Stepien, one of the biggest busts in the free-agent market, evidently found some truth in Buss's postulate. After spending $700,000 a year for Center James Edwards and $800,000 for Forward Scott Wedman last year and getting nothing in return but abuse and the worst record in the league, Stepien stayed out of this year's market. The fact that the Cavaliers took in $2.8 million last season and paid their players $3.7 million, finishing the year with a total operating loss of $5.1 million, may have had something to do with that.
"The situation we have now is a result of pure greed and shortsightedness by new owners who want to wear a championship ring right away," says K.C.'s Axelson, a 13-year veteran of the league and the NBA's vice-president in charge of operations the past three years. "They've been successful in their own business ventures, and they want to be equally successful in this one." Buss, who made his fortune in Southern California real estate before buying the Lakers, and then won the league championship in his first year, probably wouldn't dispute that. But Buss believes there is another factor at work in the rapid escalation of player salaries.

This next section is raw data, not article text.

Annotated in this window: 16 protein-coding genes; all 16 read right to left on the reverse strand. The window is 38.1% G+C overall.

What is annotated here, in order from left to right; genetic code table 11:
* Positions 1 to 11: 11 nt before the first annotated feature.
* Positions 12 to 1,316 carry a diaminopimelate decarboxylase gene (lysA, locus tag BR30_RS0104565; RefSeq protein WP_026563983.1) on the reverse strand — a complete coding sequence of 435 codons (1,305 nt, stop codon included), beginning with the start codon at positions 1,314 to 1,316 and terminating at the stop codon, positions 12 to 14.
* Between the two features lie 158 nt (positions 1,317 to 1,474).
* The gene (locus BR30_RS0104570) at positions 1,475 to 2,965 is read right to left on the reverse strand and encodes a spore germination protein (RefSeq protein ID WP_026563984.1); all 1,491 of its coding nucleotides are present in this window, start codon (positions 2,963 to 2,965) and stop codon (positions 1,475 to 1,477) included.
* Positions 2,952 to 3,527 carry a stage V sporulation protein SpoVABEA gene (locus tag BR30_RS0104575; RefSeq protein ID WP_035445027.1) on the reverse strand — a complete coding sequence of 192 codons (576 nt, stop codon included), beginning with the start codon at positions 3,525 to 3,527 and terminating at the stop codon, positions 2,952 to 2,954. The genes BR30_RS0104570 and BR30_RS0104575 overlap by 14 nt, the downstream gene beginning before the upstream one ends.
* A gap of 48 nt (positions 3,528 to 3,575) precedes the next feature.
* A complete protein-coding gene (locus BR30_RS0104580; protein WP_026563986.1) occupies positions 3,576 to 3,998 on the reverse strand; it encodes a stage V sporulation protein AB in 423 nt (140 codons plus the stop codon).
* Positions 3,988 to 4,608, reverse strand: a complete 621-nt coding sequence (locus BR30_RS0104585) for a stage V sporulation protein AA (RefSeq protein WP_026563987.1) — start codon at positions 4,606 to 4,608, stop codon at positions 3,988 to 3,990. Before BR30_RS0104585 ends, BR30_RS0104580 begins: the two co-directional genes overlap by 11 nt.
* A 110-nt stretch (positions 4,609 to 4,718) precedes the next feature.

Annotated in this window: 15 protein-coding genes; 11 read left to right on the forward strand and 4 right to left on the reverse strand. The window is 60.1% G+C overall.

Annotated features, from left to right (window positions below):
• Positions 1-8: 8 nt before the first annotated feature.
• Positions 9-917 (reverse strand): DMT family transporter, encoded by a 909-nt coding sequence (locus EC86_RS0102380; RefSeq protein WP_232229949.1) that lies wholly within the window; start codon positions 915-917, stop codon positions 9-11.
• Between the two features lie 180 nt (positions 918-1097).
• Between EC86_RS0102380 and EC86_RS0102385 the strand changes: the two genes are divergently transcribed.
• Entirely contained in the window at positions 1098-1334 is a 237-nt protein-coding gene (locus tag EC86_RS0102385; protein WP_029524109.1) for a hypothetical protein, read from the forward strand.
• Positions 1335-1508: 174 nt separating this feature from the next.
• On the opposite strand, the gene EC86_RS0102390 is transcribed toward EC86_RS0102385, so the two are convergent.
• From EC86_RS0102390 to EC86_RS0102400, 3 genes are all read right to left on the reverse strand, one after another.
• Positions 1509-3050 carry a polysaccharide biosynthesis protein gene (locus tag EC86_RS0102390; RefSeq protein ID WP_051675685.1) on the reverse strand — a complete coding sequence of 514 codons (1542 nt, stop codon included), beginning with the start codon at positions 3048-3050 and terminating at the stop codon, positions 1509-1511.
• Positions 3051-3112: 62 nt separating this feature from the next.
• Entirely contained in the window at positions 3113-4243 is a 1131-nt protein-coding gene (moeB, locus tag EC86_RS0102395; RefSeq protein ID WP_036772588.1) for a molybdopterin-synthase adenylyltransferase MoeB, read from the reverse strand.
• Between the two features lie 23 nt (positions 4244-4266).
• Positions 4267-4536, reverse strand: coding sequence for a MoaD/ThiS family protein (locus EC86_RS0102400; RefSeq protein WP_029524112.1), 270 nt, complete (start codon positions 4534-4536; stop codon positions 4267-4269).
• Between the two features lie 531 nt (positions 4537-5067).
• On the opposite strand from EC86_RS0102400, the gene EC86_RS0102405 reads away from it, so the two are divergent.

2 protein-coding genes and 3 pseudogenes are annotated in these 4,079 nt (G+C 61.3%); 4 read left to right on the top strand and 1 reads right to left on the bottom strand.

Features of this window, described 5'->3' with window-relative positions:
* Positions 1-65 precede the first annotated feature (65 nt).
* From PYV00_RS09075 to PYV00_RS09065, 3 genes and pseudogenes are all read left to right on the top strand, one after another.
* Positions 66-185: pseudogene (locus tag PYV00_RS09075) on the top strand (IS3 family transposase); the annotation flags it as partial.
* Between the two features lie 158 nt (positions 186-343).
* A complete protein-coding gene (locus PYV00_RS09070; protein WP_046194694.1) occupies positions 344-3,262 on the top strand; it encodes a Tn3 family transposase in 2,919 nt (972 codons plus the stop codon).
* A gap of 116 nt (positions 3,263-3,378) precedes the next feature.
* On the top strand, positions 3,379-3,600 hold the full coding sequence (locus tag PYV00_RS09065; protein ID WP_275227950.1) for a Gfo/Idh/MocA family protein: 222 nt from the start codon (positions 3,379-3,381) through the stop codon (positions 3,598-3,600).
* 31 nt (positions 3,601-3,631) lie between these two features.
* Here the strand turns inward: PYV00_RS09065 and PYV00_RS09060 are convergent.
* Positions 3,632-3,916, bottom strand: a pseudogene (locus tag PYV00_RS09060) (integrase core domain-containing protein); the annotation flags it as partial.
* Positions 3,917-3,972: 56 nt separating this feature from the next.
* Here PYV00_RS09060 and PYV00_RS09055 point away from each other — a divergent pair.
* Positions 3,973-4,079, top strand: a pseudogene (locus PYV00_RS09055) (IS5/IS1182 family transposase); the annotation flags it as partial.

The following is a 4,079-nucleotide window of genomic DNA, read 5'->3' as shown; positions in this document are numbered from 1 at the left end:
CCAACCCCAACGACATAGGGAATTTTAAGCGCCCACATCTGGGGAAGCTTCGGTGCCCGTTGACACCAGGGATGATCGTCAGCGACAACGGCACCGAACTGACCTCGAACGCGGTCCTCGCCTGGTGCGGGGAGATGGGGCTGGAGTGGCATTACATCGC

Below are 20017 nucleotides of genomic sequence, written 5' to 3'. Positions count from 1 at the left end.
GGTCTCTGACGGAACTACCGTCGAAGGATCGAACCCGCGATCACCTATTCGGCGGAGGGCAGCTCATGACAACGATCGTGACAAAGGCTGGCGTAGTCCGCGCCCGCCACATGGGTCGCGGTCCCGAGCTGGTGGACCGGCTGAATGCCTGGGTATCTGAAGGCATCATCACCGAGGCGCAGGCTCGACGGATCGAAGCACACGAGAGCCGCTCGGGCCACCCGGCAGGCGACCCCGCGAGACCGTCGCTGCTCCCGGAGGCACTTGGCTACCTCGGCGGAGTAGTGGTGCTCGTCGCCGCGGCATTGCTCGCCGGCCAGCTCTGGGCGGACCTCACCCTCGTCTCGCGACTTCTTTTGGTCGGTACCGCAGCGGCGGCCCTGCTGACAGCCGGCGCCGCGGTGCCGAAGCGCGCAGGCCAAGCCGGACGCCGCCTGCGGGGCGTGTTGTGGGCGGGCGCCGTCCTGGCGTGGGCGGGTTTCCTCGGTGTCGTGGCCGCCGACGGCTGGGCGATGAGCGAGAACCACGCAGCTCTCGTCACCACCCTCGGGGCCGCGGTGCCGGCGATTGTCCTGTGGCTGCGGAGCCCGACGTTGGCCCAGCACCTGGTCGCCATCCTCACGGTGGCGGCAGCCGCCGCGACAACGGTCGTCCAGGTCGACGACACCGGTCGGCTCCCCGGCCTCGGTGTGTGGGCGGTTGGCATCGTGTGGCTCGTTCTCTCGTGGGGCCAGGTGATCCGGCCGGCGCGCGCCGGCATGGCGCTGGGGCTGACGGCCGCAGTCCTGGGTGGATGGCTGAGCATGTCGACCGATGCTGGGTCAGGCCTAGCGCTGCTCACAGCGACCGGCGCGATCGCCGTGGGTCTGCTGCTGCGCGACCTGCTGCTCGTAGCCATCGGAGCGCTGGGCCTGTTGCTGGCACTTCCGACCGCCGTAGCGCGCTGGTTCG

The world-champion Lakers spent most of the off-season trying to sign Bob McAdoo, a veteran free agent who helped them win the title last June. Buss concedes that both fan pressure and the possibility that without McAdoo the Lakers might not be as good as they were last season weighed heavily on his mind during the negotiations. As a result, when the team reached agreement with McAdoo last week, the 31-year-old forward got more than he's worth (but less than the Sixers had offered him). Really, Buss paid more for No. 1 draft pick James Worthy—an estimated $500,000 a year—than he probably would have had to if he had been able to sign McAdoo earlier.